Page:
moonlight which filters through.
"The nurses, with their black dresses
! and white aprons and caps, troop
through the corridors from the gospel
tent, followed by the congregation,
singing the old familiar Christmas
carols, which obviously brin;; back a
flood of tender memories, for many
a sick soldier puts his head under
the covers to conceal his emotions.
It is a very pretty scene and a very
affecting one, the setting being the?
atrical in the extreme, although not
so intended. There wasn't many dry
eyes around. Officers find men joined
in saying, 'Hooray for the "sky pilot"
and Cod bless the nurses!'
Nurses Give Party
"Exemplifying again the innate
sweetness of the American woman's
character, the nurses also on Christ?
mas Eve afternoon gave a party for
all the French kiddies of the town.
?\bout BOO attended, when only 1?I0
were expected, but they managed to
give each child something.
"There are many homesick Yankee
boys here in France Christmas Eve,
but they try hard not to show it.
Christmas Day is cold, dark and
gloomy, with snow or rain threaten
?ng. The men are using the day up
?writing letters home, and so am I.
"Wonderful soldiers these. Work?
ing hard every day in the mud, cold,
? rain and snow without a growl and
cheerful all the time. Lucky is the
, captain who has a company of such
? men. Sincerely,
"T L. HUSTON."
Savage School Five
Beats Naval Reserv?
The Savage School basketball tean
trounced the Fifty-second Street Nava
| Reserve quintet yesterday by a scort
1 of t37 to 4o\ This was one of th?
i hardest fought and highest score game:
; witnessed on the Savage court.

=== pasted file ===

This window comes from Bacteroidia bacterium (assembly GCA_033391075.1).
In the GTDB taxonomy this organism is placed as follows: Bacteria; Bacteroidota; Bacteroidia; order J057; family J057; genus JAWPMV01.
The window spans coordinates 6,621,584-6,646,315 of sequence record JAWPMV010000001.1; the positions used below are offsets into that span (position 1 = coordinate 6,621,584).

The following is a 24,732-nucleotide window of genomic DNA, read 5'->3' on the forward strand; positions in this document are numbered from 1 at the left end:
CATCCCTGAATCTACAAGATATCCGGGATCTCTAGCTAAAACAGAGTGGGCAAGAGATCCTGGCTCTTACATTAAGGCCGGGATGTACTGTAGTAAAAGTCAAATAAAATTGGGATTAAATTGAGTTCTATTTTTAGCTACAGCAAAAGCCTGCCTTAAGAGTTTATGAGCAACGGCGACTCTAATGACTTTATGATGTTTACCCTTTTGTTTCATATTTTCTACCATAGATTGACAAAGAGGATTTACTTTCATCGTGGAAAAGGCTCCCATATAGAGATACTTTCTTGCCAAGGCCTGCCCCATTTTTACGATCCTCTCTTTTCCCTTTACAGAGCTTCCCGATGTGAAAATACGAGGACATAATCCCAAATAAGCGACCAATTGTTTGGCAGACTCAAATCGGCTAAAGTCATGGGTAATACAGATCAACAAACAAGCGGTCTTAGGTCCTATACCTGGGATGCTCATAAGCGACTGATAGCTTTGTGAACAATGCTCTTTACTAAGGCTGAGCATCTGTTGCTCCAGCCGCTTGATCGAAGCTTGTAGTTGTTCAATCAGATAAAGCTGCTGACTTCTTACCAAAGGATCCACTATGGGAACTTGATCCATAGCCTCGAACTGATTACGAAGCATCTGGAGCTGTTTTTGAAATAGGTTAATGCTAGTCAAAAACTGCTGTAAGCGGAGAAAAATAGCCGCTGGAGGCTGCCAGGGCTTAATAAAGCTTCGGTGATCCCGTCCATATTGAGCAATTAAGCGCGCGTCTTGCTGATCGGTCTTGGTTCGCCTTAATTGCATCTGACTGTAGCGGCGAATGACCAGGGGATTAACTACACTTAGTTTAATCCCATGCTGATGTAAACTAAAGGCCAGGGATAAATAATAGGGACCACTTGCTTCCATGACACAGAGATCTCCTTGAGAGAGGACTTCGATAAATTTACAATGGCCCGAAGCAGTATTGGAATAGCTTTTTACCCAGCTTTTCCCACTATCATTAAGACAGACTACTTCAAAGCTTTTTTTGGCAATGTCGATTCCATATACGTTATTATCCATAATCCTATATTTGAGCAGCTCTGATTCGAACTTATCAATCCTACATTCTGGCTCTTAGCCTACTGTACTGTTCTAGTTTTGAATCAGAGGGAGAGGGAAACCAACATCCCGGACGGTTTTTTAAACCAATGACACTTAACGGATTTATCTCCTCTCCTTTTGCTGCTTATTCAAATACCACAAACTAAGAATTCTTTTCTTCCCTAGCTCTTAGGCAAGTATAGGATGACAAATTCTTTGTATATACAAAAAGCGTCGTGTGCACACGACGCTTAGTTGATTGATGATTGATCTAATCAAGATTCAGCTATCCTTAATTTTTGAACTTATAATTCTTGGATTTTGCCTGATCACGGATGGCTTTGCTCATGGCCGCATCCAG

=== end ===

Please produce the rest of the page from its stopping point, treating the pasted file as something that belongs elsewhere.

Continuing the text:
McMillan, right forward of Savag?
School, and Wait, the sailors' left for
ward, were the individual stars of th
game. The former tallied a total o
eleven field baskets, while, the latte
gathered tnirteen goals from field am
six goals from the foul line. In th
second half the Savage School tear
tallied 40 ?joints?
No Chance Now
"Young Jake" Will Do His
Billiard Playing on Coast
?Class B Tourney
Prospects for a match at 18.2 bait
line billards between "Young Jake"
?Schaefer and Welker Cochran have
gone glimmering. Schaefer, who was
expected to come to New York, has
decided to remain in San Francisco,
where he has a comfortable home.
When Graney's Academy wa3 destroyed
by fire, December 21. it was assumed
that "Young Jake" and Koji Yamada,
who had been employed there, would
com? East. Recent advices, however,
are to the effect that Graney's is to
be rehabilitated and all the players
who had been performing in the acad?
emy are remaining on the Pacific Coast
awaiting the reopening of the place.
Cochran need not confine himself to
balkline billiards, ac which he is con?
ceded to be a real rival of William V.
Hoppe. He is a star exhibition per?
former. That fact was revealed with
emphasis in Jersey City Thursday
night, at Ryan's room, where he and
Tom Gallagher played an exhibition
game of 300 points 18.2 balkline, which
was followed by a display of fancy
shots by the young expert, of which
Gallagher Much Impressed
"I was the most astonished spectator
in the hall. I had never seen" Cochran
affect fancy work and expected to wit?
ness an ordinary display. Instead. I
witnessed one of the best exhibitions
I ever saw. Cochran executed a serifs
of extremely intricate and difficult,
strokes, with a dash, brilliancy and
accuracy, that reminded me of the
spectacular work of 'Wizard' Schaefer,
than whom there was not a more elec?
trifying cue wielder."
The exhibition was for the benefit of
the Billiard Players' Ambulance Fund.
In the balkline game Cochran mad?;
a run of 82, which was terminated by a
foul. Line nursing amused and en?
thused the large crowd of spectators.
When this was supplemented by a won?
derful display of fancy shots observers
manifested enjoyment, and delight in
a wildly demonstrative manner.
In his games against Joseph Concan?
non, at Maurice Daly's last week, Ralph
Greenleaf, who was eighteen years old